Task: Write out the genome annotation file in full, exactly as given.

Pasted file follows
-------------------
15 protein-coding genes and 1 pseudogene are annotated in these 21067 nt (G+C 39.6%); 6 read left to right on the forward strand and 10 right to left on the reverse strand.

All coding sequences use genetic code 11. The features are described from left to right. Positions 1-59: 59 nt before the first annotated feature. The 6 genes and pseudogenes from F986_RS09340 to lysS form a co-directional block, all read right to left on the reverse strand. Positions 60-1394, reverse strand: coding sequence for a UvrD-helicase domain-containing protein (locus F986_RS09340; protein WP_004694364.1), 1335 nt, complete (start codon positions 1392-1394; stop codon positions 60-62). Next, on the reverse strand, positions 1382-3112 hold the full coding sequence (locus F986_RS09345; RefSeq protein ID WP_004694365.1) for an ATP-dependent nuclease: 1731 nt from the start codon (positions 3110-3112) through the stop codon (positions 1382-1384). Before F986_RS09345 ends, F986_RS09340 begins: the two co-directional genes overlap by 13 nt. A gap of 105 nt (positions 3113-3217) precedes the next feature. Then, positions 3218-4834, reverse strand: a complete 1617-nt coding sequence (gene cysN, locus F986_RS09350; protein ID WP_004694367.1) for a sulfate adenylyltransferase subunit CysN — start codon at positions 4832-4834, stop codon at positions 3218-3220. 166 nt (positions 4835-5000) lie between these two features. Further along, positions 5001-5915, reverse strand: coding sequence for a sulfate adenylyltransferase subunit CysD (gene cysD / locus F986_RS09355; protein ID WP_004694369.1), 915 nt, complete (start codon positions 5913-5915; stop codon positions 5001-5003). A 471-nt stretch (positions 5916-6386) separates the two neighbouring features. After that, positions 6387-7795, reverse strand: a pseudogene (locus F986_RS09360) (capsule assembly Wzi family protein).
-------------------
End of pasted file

15 protein-coding genes and 1 pseudogene are annotated in these 21067 nt (G+C 39.6%); 6 read left to right on the forward strand and 10 right to left on the reverse strand.

All coding sequences use genetic code 11. The features are described from left to right. Positions 1-59: 59 nt before the first annotated feature. The 6 genes and pseudogenes from F986_RS09340 to lysS form a co-directional block, all read right to left on the reverse strand. Positions 60-1394, reverse strand: coding sequence for a UvrD-helicase domain-containing protein (locus F986_RS09340; protein WP_004694364.1), 1335 nt, complete (start codon positions 1392-1394; stop codon positions 60-62). Next, on the reverse strand, positions 1382-3112 hold the full coding sequence (locus F986_RS09345; RefSeq protein ID WP_004694365.1) for an ATP-dependent nuclease: 1731 nt from the start codon (positions 3110-3112) through the stop codon (positions 1382-1384). Before F986_RS09345 ends, F986_RS09340 begins: the two co-directional genes overlap by 13 nt. A gap of 105 nt (positions 3113-3217) precedes the next feature. Then, positions 3218-4834, reverse strand: a complete 1617-nt coding sequence (gene cysN, locus F986_RS09350; protein ID WP_004694367.1) for a sulfate adenylyltransferase subunit CysN — start codon at positions 4832-4834, stop codon at positions 3218-3220. 166 nt (positions 4835-5000) lie between these two features. Further along, positions 5001-5915, reverse strand: coding sequence for a sulfate adenylyltransferase subunit CysD (gene cysD / locus F986_RS09355; protein ID WP_004694369.1), 915 nt, complete (start codon positions 5913-5915; stop codon positions 5001-5003). A 471-nt stretch (positions 5916-6386) separates the two neighbouring features. After that, positions 6387-7795, reverse strand: a pseudogene (locus F986_RS09360) (capsule assembly Wzi family protein).